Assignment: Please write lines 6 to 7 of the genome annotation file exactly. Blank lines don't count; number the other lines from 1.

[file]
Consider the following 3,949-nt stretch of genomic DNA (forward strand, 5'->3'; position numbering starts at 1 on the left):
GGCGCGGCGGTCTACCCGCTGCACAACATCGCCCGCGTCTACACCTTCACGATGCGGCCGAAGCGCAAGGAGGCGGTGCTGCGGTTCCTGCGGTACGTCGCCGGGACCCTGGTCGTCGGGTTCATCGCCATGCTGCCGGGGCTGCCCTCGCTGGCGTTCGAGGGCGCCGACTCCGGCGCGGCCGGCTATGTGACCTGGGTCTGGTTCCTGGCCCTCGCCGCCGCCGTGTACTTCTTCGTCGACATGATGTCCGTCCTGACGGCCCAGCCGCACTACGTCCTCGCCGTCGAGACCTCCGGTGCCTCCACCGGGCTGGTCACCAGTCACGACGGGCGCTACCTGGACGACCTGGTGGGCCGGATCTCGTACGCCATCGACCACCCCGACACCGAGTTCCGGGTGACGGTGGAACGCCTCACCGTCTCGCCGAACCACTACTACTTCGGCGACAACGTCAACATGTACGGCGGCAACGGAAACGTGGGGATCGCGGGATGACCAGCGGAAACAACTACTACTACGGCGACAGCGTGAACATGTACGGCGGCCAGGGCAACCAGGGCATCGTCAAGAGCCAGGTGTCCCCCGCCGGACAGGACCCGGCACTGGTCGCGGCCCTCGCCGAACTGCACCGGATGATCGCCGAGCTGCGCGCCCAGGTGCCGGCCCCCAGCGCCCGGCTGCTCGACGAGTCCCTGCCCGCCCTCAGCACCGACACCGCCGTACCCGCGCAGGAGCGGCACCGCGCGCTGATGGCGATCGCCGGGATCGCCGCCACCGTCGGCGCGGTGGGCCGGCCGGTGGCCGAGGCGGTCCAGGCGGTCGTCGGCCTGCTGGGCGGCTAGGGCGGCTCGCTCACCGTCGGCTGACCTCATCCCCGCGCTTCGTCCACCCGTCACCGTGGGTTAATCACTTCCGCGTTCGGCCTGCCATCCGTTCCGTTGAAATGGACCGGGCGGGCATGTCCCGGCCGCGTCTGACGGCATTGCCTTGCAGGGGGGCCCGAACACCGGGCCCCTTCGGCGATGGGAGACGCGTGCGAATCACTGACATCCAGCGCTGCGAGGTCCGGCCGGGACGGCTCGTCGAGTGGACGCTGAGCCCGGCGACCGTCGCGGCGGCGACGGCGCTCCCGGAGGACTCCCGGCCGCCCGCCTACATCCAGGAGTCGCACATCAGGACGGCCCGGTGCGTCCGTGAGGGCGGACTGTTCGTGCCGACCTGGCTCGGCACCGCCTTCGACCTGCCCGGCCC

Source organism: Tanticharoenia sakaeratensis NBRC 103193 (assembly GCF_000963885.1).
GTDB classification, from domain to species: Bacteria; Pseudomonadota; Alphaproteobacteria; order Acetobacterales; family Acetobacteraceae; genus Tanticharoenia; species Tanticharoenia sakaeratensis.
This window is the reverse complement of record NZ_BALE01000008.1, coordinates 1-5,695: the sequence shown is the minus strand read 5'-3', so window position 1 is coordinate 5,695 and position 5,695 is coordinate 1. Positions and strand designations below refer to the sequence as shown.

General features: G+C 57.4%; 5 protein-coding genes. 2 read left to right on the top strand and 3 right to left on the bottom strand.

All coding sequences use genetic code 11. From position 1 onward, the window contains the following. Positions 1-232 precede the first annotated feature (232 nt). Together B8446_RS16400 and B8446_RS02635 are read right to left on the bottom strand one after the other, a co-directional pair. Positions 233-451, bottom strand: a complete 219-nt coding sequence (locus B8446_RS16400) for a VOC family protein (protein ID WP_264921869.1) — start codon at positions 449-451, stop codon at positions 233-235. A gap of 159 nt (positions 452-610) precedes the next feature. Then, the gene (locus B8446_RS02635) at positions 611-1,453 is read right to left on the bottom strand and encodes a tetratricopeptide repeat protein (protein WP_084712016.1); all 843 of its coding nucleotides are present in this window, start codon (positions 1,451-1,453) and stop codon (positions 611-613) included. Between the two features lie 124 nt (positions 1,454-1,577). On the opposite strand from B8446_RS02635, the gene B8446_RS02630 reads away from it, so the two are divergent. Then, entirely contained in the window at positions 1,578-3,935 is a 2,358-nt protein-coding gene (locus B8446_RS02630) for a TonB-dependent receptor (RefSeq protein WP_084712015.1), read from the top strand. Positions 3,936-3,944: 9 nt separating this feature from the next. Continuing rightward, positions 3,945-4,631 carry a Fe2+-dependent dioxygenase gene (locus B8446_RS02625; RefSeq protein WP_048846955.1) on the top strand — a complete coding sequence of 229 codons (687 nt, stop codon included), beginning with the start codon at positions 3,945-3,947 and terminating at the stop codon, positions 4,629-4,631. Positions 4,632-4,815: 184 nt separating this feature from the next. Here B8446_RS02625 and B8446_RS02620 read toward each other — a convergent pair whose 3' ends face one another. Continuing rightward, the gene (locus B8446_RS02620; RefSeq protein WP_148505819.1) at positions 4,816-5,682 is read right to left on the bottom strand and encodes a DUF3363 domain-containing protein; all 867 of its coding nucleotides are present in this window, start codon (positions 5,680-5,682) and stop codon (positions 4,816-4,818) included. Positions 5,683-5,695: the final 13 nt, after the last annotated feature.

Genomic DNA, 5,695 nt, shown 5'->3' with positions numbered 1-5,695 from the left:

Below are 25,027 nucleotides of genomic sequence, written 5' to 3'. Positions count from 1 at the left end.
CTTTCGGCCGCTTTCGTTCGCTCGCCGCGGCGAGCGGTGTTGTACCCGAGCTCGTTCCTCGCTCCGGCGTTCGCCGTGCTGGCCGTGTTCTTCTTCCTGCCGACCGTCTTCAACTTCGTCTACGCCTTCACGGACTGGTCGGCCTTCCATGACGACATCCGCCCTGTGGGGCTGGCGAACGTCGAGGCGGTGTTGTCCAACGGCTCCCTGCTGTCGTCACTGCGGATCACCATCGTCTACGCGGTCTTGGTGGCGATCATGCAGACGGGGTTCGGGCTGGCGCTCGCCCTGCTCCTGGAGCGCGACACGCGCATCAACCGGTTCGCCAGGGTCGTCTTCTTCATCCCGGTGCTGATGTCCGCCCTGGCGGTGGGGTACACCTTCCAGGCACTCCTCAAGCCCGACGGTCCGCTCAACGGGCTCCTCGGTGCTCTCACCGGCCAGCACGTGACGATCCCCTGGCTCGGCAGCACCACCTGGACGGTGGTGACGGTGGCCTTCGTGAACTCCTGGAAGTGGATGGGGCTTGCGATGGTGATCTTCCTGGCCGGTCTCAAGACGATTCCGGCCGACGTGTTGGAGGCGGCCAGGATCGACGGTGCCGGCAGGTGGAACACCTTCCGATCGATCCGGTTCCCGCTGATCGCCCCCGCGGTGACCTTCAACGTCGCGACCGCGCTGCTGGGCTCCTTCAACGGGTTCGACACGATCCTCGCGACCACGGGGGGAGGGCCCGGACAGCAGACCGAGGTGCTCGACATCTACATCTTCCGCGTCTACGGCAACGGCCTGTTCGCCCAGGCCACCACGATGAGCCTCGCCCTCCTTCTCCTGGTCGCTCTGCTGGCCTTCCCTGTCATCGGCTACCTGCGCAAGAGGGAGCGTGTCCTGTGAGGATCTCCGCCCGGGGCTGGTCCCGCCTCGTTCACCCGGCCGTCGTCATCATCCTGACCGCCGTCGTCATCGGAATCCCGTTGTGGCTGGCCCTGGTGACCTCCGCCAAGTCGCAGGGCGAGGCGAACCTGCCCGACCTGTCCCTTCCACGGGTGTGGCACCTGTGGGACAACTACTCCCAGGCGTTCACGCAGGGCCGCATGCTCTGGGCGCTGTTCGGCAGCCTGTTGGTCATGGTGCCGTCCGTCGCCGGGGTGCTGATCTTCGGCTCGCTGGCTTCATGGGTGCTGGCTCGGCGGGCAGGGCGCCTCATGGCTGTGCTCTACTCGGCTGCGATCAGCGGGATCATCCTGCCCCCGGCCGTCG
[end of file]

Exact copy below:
General features: G+C 57.4%; 5 protein-coding genes. 2 read left to right on the top strand and 3 right to left on the bottom strand.

All coding sequences use genetic code 11. From position 1 onward, the window contains the following. Positions 1-232 precede the first annotated feature (232 nt). Together B8446_RS16400 and B8446_RS02635 are read right to left on the bottom strand one after the other, a co-directional pair. Positions 233-451, bottom strand: a complete 219-nt coding sequence (locus B8446_RS16400) for a VOC family protein (protein ID WP_264921869.1) — start codon at positions 449-451, stop codon at positions 233-235. A gap of 159 nt (positions 452-610) precedes the next feature. Then, the gene (locus B8446_RS02635) at positions 611-1,453 is read right to left on the bottom strand and encodes a tetratricopeptide repeat protein (protein WP_084712016.1); all 843 of its coding nucleotides are present in this window, start codon (positions 1,451-1,453) and stop codon (positions 611-613) included. Between the two features lie 124 nt (positions 1,454-1,577). On the opposite strand from B8446_RS02635, the gene B8446_RS02630 reads away from it, so the two are divergent. Then, entirely contained in the window at positions 1,578-3,935 is a 2,358-nt protein-coding gene (locus B8446_RS02630) for a TonB-dependent receptor (RefSeq protein WP_084712015.1), read from the top strand. Positions 3,936-3,944: 9 nt separating this feature from the next. Continuing rightward, positions 3,945-4,631 carry a Fe2+-dependent dioxygenase gene (locus B8446_RS02625; RefSeq protein WP_048846955.1) on the top strand — a complete coding sequence of 229 codons (687 nt, stop codon included), beginning with the start codon at positions 3,945-3,947 and terminating at the stop codon, positions 4,629-4,631. Positions 4,632-4,815: 184 nt separating this feature from the next. Here B8446_RS02625 and B8446_RS02620 read toward each other — a convergent pair whose 3' ends face one another. Continuing rightward, the gene (locus B8446_RS02620; RefSeq protein WP_148505819.1) at positions 4,816-5,682 is read right to left on the bottom strand and encodes a DUF3363 domain-containing protein; all 867 of its coding nucleotides are present in this window, start codon (positions 5,680-5,682) and stop codon (positions 4,816-4,818) included. Positions 5,683-5,695: the final 13 nt, after the last annotated feature.